Why Do Americans Engage with Science?
Understanding why different people want to engage with science, or not, and why
The Kavli Foundation, along with several other philanthropies, recently supported a groundbreaking study to better understand Americans’ engagement with science. The study, co-led by ScienceCounts and the Association of Science and Technology Centers, both of the LISTEN Network, determined the public’s principal motivations for, and barriers to, participation in science-related engagement activities. These new findings will help science communication and engagement professionals develop more relevant public programming and initiatives, especially with respect to underserved communities.
“Understanding why different people want to engage with science, or not, and why, is central to designing effective, respectful, and thoughtful mechanisms to connect science to everyone,” remarked Brooke Smith, director of Science and Society for The Kavli Foundation.
The study, which collected data from September 2021 through February 2022, employed both qualitative (eight focus groups) and quantitative measures (a representative national online survey with 2,590 participants).
The researchers find that nearly all (94%) of Americans are interested in at least one area of science. When asked about their underlying motivation for their interest, survey participants most frequently answer curiosity – defined in the study as ‘to spark imagination and a sense of wonder.’ Overall, the top five motivations for interest in science are:
- Curiosity (to spark imagination and a sense of wonder) – 36%
- Mastery (to gain new knowledge or skills) – 35%
- Joy (brings me joy/feels good) – 33%
- Autonomy (I can do it on my own) – 29%
- Recharge (physically, mentally, or emotionally recharge) – 29%
Interestingly, curiosity is present equally across gender, age, race/ethnicity, income, geography, education, and political ideology. In other words, no segment of American society suffers from a lack of curiosity in science.
Whether Americans are willing to act on their science interests by participating in science-related activities is a different story. While strong curiosity is associated with a greater willingness to try various science engagement activities, such as listening to a podcast or going to a museum, the study uncovers a second, equally important factor in predicting willingness to engage, called connection, or seeing a common thread between one’s science interests and other interests such as hobbies, social causes, and organizations.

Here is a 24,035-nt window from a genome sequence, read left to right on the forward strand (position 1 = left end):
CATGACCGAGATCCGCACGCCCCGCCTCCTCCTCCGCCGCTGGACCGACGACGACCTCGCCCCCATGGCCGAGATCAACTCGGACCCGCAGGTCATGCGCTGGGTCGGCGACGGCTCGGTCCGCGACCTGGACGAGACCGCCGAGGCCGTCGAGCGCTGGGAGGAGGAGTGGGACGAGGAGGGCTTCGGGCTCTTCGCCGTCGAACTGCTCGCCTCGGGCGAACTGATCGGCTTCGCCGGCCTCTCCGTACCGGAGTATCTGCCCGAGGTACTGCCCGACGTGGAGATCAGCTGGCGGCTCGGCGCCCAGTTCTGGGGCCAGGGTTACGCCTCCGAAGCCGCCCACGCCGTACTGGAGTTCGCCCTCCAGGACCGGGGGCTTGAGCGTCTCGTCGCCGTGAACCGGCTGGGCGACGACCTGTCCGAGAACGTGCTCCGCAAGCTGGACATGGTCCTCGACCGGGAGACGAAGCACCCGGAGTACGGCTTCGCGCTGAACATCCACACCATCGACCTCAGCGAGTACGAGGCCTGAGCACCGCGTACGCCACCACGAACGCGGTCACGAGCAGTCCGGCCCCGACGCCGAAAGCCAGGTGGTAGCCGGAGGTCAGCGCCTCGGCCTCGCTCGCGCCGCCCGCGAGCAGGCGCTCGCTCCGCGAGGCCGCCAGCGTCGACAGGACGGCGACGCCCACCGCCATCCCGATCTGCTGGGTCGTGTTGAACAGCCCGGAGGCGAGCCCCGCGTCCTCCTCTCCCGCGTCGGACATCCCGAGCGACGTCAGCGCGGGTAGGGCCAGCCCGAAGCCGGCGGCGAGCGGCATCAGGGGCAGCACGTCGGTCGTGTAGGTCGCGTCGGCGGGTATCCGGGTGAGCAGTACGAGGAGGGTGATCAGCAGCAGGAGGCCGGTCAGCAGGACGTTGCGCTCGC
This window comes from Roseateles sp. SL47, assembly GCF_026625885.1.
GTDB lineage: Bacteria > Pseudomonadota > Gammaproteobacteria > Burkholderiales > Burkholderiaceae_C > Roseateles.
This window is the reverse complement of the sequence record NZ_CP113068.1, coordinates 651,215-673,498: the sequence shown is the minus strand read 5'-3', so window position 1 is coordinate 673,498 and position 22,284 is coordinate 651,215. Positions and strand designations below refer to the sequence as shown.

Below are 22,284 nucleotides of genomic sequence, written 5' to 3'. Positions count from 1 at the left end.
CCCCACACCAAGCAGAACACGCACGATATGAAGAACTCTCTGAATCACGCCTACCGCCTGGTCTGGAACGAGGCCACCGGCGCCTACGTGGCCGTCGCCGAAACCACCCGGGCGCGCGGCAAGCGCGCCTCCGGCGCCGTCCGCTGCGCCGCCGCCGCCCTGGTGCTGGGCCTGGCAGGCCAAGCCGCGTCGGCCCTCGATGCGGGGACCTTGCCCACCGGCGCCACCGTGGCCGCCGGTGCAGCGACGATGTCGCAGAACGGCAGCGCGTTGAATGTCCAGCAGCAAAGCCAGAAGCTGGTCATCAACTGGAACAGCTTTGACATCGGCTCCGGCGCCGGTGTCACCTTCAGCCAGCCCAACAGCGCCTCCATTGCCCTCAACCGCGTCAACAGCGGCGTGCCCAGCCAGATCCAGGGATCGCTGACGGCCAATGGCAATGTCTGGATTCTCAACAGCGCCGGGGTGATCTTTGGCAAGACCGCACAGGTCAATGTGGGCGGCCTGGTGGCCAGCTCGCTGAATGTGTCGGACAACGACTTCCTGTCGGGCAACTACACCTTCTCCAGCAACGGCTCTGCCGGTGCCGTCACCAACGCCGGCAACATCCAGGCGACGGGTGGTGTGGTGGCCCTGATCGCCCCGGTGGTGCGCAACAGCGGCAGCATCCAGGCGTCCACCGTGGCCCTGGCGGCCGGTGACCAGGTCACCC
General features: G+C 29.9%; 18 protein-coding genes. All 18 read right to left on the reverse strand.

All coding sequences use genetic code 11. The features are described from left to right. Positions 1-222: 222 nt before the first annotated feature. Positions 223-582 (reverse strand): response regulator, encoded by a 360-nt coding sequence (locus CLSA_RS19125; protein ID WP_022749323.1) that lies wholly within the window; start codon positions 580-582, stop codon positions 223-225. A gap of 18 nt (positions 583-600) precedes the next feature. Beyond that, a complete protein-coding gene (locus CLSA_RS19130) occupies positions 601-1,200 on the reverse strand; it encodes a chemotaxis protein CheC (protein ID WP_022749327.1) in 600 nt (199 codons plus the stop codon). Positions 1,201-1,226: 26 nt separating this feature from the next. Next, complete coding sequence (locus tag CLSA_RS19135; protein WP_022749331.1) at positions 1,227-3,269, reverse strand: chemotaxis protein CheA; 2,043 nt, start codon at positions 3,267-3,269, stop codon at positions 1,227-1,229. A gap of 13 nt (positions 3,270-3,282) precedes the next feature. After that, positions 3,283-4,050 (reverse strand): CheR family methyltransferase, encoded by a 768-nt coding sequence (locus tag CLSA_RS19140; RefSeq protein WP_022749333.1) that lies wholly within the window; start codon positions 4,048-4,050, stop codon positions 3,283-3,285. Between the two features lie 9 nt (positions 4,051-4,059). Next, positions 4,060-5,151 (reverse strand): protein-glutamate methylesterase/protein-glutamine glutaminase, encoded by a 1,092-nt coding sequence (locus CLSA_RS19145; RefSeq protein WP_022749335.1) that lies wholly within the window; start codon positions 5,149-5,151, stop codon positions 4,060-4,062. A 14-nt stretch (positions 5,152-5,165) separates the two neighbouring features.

A clear correlation exists between curiosity and connection and willingness to engage with science; however, the relative importance of these two factors varies across racial/ethnic groups. Among white adults, the principal predictive factor for willingness to engage is curiosity; among Black adults, it’s connection; among Hispanic adults, it’s a bit of both.
This distinction is critical, according to ScienceCounts Executive Director Christopher Volpe, because curiosity and connection motivate different types of engagement with science. “Individuals motivated by higher curiosity are more interested in engaging in casual, convenient, or one-time activities such as watching a science video or going to a science museum,” according to Volpe. “In contrast, individuals motivated by connection are more interested in longer-term, participatory activities such as a citizen science project or a medical clinical trial.”
This participatory driver has a strong relevance to The Kavli Foundation’s support of the Kavli Centers for Ethics, Science, and the Public, which focus on addressing an as-yet unmet need within all of science: a proactive and sustained effort to connect scientists, ethicists, social scientists, science communicators, and the public to discuss potential impacts of scientific discoveries.
The study also explores barriers to science engagement. A lack of time is the most common issue for Americans overall, with 59% wishing they had more time to engage their science interests. But some barriers discourage certain communities more than others. For instance, 40% of Black adults indicate that science exhibits and activities that primarily focus on the accomplishments of white men are a deterrent. And 39% of Hispanic adults indicate that museums and other science organizations are not doing enough to create experiences that they enjoy.
“There is a scarcity of data on assessing the public’s willingness to participate in science-related activities and the factors that predict a willingness to engage and determine the barriers,” said ScienceCounts Civic Science Fellow, Michelle Race. “A goal of this study is to provide science engagement practitioners the hard data they seek to create better public engagement activities.”
“As curiosity-driven basic science continues to push the frontiers of discovery, how to effectively offer participatory opportunities for various global publics to engage with science is critical,” added Smith. “The Kavli Centers will be an important catalyst in this movement.”